Developer. ❤️ Linux & FLOSS. Sometimes I share my rambles about anime, manga, games, tech, privacy, or whatever comes to mind.

Use VS Code? Consider moving to VSCodium instead!

If you're a programmer, you've most likely heard of and used Visual Studio Code before. It's a lightweight Electron-based (never thought these 2 words would go together!) text editor with an amazing extension marketplace. It's also by Microsoft and open source! Well... sort of. Let's get on to VSCodium.

VSCodium is a FLOSS version of Visual Studio Code that is built from the open source vscode repository. Unlike Visual Studio Code, which is not licensed under a FLOSS license and features telemetry and tracking, VSCodium is entirely free of that. It doesn't phone home to Microsoft, nor does it have any Microsoft-specific functionality or branding.

I recently moved over to it myself to be fully free of Microsoft, and boy has it been an eye-opener. First off, speaking about the transition itself, it has been fairly seamless and most of my extensions work perfectly and were available on the Open VSX Registry, which is, as quoted from their site:

A Vendor Neutral, Open Source Marketplace for VS Code Extensions

Bear in mind, extension developers have to manually publish their extensions there, and some aren't available for various reasons (e.g. proprietary, or relies on Microsoft services). For those unavailable, you can switch to the standard VS Code marketplace and get them from there, but there's no guarantee they'll work. Here's where we reach the interesting bit: using VSCodium actually brought to my attention how reliant VSCode is on proprietary nonsense, despite VS Code itself (not the binaries available to download) being open source.

You see, if you develop for C# you'll quickly realize that you don't have access to the C# debugger. Why? Simply because Microsoft doesn't want you to. The C# debugger is licensed to only work on the Microsoft-distributed Visual Studio Code. And this isn't the only extension, there are several that face the same issue for the same reasons. C++ debugger? GitHub Copilot? And the list goes on. It really shows how dependent VS Code actually is on closed source, proprietary components. All of this may be a hard pill to swallow and I can understand why one would stick with Microsoft's VS Code because of this, but I would strongly recommend reconsidering your text editor, or how you debug your code. Personally, I'm sticking with VSCodium for everything I've mentioned already, and I'll just use an IDE for debugging.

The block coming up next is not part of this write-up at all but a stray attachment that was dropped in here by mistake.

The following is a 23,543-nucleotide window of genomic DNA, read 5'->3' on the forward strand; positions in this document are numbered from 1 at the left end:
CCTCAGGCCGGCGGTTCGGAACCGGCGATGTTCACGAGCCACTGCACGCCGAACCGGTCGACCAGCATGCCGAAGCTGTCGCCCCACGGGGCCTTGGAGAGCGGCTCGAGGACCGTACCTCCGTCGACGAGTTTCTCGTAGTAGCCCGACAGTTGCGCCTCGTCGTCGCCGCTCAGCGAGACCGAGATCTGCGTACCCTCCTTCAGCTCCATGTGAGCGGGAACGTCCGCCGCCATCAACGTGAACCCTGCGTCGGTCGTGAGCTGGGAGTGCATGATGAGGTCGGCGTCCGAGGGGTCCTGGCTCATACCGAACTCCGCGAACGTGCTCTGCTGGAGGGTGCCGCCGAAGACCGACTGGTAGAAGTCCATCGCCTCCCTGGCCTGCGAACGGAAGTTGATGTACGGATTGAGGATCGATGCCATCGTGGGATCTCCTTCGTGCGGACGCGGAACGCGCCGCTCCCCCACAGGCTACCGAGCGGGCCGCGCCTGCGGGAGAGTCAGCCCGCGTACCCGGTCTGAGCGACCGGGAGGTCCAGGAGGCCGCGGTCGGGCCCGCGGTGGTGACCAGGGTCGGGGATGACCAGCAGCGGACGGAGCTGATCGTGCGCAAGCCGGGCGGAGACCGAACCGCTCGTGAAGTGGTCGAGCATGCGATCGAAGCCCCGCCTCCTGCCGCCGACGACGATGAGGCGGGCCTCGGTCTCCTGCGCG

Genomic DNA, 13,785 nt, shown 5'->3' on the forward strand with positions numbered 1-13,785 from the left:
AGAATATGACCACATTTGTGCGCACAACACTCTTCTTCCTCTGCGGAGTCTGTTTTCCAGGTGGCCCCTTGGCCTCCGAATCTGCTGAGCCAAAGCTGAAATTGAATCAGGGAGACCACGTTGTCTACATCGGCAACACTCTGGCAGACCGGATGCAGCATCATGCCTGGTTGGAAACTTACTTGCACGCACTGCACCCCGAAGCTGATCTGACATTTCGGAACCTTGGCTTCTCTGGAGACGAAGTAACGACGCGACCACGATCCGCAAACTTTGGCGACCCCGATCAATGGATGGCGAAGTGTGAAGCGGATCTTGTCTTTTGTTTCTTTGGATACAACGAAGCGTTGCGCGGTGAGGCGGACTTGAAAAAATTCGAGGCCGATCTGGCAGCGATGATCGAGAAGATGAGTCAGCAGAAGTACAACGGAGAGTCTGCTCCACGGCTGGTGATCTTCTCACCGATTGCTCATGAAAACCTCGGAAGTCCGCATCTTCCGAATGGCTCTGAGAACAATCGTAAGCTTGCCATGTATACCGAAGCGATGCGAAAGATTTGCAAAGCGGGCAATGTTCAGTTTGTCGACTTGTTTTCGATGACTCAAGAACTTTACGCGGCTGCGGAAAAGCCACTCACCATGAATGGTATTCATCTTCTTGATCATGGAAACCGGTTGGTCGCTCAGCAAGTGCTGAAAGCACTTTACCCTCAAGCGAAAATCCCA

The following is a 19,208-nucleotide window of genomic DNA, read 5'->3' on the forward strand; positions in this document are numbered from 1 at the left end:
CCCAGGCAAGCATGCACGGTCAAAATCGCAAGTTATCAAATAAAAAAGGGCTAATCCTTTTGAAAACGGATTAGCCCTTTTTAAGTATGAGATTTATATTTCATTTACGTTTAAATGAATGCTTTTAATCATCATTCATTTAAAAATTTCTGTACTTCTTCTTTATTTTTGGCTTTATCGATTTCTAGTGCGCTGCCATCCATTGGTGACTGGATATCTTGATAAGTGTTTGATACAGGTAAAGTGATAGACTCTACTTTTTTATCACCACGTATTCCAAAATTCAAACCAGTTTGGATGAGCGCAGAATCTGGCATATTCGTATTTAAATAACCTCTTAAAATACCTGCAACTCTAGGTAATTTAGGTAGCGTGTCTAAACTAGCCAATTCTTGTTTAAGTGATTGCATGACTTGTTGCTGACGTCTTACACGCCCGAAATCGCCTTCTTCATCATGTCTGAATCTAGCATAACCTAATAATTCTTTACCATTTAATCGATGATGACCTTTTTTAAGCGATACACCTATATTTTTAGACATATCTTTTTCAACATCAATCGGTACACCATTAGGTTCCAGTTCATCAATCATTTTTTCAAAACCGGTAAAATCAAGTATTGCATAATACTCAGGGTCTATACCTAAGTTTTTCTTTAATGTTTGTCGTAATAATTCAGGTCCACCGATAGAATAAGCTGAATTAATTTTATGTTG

For those who need a suggestion on a text editor comparable to VS Code, I recommend Kate. Aside from the cooler name, it's also a native, Qt-based application, so if you want something even more lightweight and yet still powerful, it's definitely worth a shot!

Choosing a browser in 2022, what to use?

To preface this post, I strongly recommend avoiding Google Chrome, Microsoft Edge, and Opera at all costs. If you care even the slightest bit about your privacy (and you should!) and not using spyware, there are much better alternatives out there.

Most people these days tend to stick with their default browser, especially those less tech-savvy. It's convenient and gets the job done, and that browser generally ends up being one of the ones mentioned above. With such a wide selection of browsers these days, there's no real reason to not explore and try out some of the other options, especially for the benefits they may provide. I won't be going into too much detail about the browsers mentioned in this post as I want to keep it simple, but for those interested you can easily search posts on them for more information.

To begin, my personal recommendation for the average user would be Mozilla Firefox.